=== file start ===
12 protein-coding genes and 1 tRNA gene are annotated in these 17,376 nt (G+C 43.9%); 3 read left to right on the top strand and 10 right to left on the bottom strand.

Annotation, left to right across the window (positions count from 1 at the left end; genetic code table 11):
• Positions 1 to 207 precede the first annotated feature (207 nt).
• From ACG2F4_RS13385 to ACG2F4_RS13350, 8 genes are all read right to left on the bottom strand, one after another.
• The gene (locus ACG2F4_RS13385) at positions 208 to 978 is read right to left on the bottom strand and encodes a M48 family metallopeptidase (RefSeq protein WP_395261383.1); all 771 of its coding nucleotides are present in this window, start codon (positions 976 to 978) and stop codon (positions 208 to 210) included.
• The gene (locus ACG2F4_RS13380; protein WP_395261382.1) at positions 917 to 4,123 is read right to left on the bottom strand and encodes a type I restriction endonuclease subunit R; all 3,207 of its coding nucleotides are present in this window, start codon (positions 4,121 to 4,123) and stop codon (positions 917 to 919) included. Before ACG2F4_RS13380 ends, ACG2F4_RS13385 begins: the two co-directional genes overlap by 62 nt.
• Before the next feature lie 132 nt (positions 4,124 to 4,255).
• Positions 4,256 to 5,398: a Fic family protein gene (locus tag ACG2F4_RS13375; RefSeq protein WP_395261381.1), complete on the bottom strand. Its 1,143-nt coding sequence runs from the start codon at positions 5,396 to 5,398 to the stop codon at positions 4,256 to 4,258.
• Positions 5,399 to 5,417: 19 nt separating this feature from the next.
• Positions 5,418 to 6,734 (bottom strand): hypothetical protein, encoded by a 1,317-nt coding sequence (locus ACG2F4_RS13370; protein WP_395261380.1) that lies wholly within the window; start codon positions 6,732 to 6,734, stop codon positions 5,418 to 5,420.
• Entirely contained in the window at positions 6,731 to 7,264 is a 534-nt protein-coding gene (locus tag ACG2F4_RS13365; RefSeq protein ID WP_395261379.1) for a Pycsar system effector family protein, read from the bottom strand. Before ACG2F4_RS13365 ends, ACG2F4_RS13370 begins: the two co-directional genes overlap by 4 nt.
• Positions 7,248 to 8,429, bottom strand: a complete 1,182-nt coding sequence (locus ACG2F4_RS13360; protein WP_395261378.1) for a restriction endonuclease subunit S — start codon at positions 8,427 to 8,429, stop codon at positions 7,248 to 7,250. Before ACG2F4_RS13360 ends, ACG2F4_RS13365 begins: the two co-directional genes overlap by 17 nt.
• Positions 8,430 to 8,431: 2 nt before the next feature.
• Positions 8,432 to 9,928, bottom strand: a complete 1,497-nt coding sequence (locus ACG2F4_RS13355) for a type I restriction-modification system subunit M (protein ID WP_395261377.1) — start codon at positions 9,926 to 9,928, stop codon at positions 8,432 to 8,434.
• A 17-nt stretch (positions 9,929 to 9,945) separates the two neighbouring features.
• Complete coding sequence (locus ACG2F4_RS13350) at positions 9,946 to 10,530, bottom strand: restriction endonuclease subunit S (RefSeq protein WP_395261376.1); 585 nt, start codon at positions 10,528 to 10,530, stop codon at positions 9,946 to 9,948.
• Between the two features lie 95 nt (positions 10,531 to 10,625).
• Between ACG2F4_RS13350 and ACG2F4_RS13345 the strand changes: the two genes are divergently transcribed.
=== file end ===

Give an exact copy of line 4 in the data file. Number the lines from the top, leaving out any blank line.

• From ACG2F4_RS13385 to ACG2F4_RS13350, 8 genes are all read right to left on the bottom strand, one after another.